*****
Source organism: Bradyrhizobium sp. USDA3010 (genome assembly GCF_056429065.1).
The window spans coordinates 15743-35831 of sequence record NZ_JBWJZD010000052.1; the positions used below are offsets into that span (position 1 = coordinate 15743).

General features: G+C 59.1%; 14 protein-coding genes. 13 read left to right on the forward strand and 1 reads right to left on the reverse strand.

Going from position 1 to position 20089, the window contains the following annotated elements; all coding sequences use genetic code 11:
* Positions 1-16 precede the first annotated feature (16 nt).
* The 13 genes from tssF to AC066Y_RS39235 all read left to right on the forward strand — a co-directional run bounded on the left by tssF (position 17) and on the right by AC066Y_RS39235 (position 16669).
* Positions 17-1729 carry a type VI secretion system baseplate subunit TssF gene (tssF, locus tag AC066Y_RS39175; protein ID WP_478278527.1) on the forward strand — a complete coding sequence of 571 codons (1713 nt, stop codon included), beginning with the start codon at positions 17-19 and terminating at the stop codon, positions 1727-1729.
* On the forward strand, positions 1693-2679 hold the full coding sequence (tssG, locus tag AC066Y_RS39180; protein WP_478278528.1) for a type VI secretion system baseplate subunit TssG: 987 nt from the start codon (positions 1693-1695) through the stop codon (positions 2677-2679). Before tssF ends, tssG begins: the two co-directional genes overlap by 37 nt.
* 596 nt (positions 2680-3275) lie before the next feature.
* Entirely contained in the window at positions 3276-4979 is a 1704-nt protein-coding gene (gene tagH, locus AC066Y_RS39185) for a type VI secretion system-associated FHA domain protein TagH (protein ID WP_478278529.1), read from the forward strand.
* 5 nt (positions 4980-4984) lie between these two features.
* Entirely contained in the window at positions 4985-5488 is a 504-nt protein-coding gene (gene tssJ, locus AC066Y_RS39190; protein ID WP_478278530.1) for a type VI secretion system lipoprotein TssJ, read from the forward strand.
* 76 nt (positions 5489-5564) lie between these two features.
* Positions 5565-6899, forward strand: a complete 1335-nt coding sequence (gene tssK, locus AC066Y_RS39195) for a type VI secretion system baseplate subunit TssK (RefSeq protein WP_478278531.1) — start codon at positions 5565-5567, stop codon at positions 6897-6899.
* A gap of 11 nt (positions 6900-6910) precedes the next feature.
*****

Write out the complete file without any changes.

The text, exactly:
Source organism: Bradyrhizobium sp. USDA3010 (genome assembly GCF_056429065.1).
The window spans coordinates 15743-35831 of sequence record NZ_JBWJZD010000052.1; the positions used below are offsets into that span (position 1 = coordinate 15743).

General features: G+C 59.1%; 14 protein-coding genes. 13 read left to right on the forward strand and 1 reads right to left on the reverse strand.

Going from position 1 to position 20089, the window contains the following annotated elements; all coding sequences use genetic code 11:
* Positions 1-16 precede the first annotated feature (16 nt).
* The 13 genes from tssF to AC066Y_RS39235 all read left to right on the forward strand — a co-directional run bounded on the left by tssF (position 17) and on the right by AC066Y_RS39235 (position 16669).
* Positions 17-1729 carry a type VI secretion system baseplate subunit TssF gene (tssF, locus tag AC066Y_RS39175; protein ID WP_478278527.1) on the forward strand — a complete coding sequence of 571 codons (1713 nt, stop codon included), beginning with the start codon at positions 17-19 and terminating at the stop codon, positions 1727-1729.
* On the forward strand, positions 1693-2679 hold the full coding sequence (tssG, locus tag AC066Y_RS39180; protein WP_478278528.1) for a type VI secretion system baseplate subunit TssG: 987 nt from the start codon (positions 1693-1695) through the stop codon (positions 2677-2679). Before tssF ends, tssG begins: the two co-directional genes overlap by 37 nt.
* 596 nt (positions 2680-3275) lie before the next feature.
* Entirely contained in the window at positions 3276-4979 is a 1704-nt protein-coding gene (gene tagH, locus AC066Y_RS39185) for a type VI secretion system-associated FHA domain protein TagH (protein ID WP_478278529.1), read from the forward strand.
* 5 nt (positions 4980-4984) lie between these two features.
* Entirely contained in the window at positions 4985-5488 is a 504-nt protein-coding gene (gene tssJ, locus AC066Y_RS39190; protein ID WP_478278530.1) for a type VI secretion system lipoprotein TssJ, read from the forward strand.
* 76 nt (positions 5489-5564) lie between these two features.
* Positions 5565-6899, forward strand: a complete 1335-nt coding sequence (gene tssK, locus AC066Y_RS39195) for a type VI secretion system baseplate subunit TssK (RefSeq protein WP_478278531.1) — start codon at positions 5565-5567, stop codon at positions 6897-6899.
* A gap of 11 nt (positions 6900-6910) precedes the next feature.